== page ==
This week marks the second week of free agency and the start of the Las Vegas Summer League. This week, we continue our weekly roundup of the happenings around the NBA, with our winners and losers. Specifically this week, we take a look at teams and players that have taken advantage of the second week of free agency and the Las Vegas Summer League.
Rarely can a team “win” Summer League, but that happened this week when the Philadelphia 76ers came out feeling like enormous winners. First, the team was able to convince Furkan Korkmaz to play in the Las Vegas Summer League, and skip out on playing with Turkey’s U-20 team. They also appear to have found another great stash candidate with Jonah Bolden, who has played very well in all of his Summer League appearances.
Of course, the real reason they’re here is because of Markelle Fultz. Fultz backed up his status as a consensus first overall pick in Vegas, but that has nothing to do with this. Facing the Warriors in Summer League, Fultz rolled his ankle so badly that he couldn’t put any weight on it. Fans minds immediately went to the worst-case scenario, as this was how Ben Simmons broke his foot last year, and the immediate reaction was that he’d be out until at least training camp. Fortunately for Fultz and the Sixers, the best case came true, when it was ruled that he would miss only one or two weeks. For that massive sigh of relief, the Sixers and they’re win-starved fan base are big winners this week.
As I said, Summer League doesn’t mean a whole lot, but Brandon Ingram showed enough to warrant his selection here. As a high draft pick in his second Summer League, Ingram should show he’s better than his competition. He did that and much more in his only Summer League performance. Ingram struggled last year with the ball in his hands, often deferring to his teammates and showing the passiveness that prevented him from going first overall.
Facing the Clippers last week, Ingram showed an aggression that he hadn’t previously displayed, even getting to the free throw line eight times. He often controlled the offense even with Lonzo Ball on the floor. Ingram did turn the ball over more than you’d like, but that will happen as he continues to adjust to his newfound aggressiveness. For now, the Lakers will take the bad with the good, and hopefully Ingram will show off his newfound aggression when the season begins in a few months.
If you’re a veteran whose career is faltering, there is no better destination than San Antonio. Gay is the kind of player that could use help from Chip Engelland to improve his shot. Gay is a career 34.5 percent shooter from deep, which won’t cut it in the modern NBA. This holds especially true for someone like Gay, who will provide most of his value on the offensive end of the floor. If he can become a more efficient shooter, Gay could become a stretch four for the Spurs, increasing his value even more.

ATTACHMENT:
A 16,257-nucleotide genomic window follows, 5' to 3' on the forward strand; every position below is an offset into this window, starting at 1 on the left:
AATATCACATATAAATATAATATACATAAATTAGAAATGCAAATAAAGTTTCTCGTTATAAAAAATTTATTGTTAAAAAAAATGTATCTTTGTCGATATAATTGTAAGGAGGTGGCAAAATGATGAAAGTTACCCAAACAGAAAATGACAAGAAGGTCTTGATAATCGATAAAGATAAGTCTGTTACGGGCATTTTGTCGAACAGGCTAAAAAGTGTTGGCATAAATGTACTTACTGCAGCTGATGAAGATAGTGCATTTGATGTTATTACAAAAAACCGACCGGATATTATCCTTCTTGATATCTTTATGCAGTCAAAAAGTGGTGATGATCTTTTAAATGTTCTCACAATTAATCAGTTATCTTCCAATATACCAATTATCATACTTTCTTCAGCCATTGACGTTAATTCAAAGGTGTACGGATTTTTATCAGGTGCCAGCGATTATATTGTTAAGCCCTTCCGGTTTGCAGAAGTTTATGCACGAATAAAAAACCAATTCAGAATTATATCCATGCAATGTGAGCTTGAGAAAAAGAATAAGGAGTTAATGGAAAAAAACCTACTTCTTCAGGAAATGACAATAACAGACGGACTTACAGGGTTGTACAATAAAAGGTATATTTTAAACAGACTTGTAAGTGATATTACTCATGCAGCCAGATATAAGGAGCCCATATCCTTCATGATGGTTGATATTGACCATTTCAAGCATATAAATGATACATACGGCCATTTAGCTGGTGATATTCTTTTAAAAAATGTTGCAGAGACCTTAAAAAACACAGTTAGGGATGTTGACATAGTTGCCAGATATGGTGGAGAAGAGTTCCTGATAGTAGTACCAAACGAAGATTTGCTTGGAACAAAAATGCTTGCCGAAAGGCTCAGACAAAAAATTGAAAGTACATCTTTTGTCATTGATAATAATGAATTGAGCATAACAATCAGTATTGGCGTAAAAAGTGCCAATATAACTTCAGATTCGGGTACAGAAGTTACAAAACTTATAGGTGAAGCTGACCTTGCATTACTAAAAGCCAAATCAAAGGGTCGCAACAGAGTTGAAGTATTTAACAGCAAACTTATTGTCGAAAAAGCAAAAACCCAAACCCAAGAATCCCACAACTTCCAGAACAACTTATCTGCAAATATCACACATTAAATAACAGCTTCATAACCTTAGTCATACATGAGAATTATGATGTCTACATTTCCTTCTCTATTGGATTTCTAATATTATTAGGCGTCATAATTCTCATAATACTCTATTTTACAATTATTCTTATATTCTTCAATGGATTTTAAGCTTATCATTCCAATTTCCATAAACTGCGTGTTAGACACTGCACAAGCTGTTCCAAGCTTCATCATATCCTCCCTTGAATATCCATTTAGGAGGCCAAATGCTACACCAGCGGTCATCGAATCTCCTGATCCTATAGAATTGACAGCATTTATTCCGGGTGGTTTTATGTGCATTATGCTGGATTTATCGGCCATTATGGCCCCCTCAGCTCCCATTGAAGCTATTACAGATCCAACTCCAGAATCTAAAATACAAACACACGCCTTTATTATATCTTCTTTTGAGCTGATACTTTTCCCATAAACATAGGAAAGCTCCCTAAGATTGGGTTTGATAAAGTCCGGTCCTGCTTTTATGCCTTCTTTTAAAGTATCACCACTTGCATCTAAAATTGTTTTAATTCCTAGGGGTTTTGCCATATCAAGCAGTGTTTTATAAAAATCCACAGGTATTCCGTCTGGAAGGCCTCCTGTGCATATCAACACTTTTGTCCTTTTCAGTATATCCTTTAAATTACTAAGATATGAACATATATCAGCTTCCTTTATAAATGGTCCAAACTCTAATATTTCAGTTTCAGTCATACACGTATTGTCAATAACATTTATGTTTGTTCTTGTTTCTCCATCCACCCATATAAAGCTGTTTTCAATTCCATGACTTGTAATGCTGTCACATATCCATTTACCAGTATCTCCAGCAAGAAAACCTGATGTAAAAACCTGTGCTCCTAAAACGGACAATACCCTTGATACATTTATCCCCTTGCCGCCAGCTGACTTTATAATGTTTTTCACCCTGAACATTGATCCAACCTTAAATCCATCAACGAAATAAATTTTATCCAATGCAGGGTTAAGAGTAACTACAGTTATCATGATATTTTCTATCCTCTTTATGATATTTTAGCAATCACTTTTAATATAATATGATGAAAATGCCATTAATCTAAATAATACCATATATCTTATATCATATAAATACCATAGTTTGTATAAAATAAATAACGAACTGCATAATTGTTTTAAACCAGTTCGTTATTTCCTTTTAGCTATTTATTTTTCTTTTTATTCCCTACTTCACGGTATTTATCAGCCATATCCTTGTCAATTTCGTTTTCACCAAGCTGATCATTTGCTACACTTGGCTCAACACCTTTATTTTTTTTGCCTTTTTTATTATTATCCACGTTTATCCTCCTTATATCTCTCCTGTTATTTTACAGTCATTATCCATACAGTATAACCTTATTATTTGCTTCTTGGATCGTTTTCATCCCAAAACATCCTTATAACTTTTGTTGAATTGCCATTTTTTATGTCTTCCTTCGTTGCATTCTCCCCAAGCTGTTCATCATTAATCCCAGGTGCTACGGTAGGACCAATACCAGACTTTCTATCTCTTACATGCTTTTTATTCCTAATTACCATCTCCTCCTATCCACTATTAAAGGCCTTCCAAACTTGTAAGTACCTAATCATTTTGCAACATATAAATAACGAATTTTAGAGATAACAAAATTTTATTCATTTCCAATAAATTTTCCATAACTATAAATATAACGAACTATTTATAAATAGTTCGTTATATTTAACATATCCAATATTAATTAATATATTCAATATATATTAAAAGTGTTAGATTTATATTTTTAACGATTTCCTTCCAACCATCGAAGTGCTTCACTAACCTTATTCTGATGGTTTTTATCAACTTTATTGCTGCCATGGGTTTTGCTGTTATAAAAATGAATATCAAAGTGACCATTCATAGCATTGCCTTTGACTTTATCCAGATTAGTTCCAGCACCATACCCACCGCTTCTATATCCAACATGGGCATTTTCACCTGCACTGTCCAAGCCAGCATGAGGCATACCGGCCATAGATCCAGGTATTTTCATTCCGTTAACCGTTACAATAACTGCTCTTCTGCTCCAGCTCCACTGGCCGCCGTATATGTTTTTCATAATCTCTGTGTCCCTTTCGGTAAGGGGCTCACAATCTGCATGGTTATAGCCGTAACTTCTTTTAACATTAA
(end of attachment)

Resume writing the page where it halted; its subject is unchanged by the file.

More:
Gay may only end up spending a year in San Antonio because he also managed to get a player option in his contract. He’ll make roughly $8.5 million this year, which will push him to over $125 million in career earnings. With that kind of money, Gay can afford to take cheaper deals to chase a ring. Of course, the most beneficial aspect in this deal will come if Gay manages to rehabilitate his value and re-enter free agency next year as a much more valuable commodity.
New York Knicks
I genuinely have no idea what the Knicks are thinking with this decision. Hardaway is a mediocre shooter, and offensive player in general, while also being a liability on the defensive end of the floor. That contract is a massive overpay for a very average player. The Knicks already had most of their cap space tied up, and adding Hardaway does nothing to increase their flexibility. Steve Mills may have won the job of general manager after all because that Hardaway contract is enough to scare away even the most courageous candidates.
Most restricted free agents looked poised to cash in this free agency, with the Nets looking to do whatever it took to lure away young talent. Kentavious Caldwell-Pope looked primed to get a near max offer from the Nets, but then everything collapsed for him. The Pistons traded for Avery Bradley, which caused them to renounce Caldwell-Pope’s rights, making him unrestricted. This diminished his leverage, because negotiating teams no longer had to fear that the Pistons would match their offer.
Even with that in mind, he should have been able to command a lot of money from the Nets to go to Brooklyn. Unfortunately for him, Brooklyn used a lot of their cap space to acquire assets when they traded for Demarre Carroll. After that move, the Nets are left with roughly $14M in cap space, a far cry from the max offer Caldwell-Pope was chasing. After reportedly turning down the Pistons’ offer of five years, $80 million, Caldwell-Pope now may be forced to take much less as most teams’ cap space dries up. His best bet is to take a one-year deal for more money, with the hopes of cashing in next year.
After missing out on Gordon Hayward, the Heat had plenty of cap space to make some moves. So naturally, they moved Josh McRoberts to make more room, which allowed them to add, Kelly Olynyk? Look, I think Olynyk is a fine player and a good option as a stretch four or five off of the bench. That isn’t worth a four-year, $50 million contract, though. He may start next to Hassan Whiteside, but he’s going to have to be hidden defensively.
That money could have been better spent elsewhere, like by adding Mo Speights on a shorter-term deal, which would provide present value and future flexibility for the Heat. If I were Riley, I’d have taken Ryan Anderson and his remaining contract off of Houston’s hands before I went and signed Olynyk to that deal. The Heat may end up being right and turning Olynyk into a better player, but right now, it looks like they severely misused their cap space.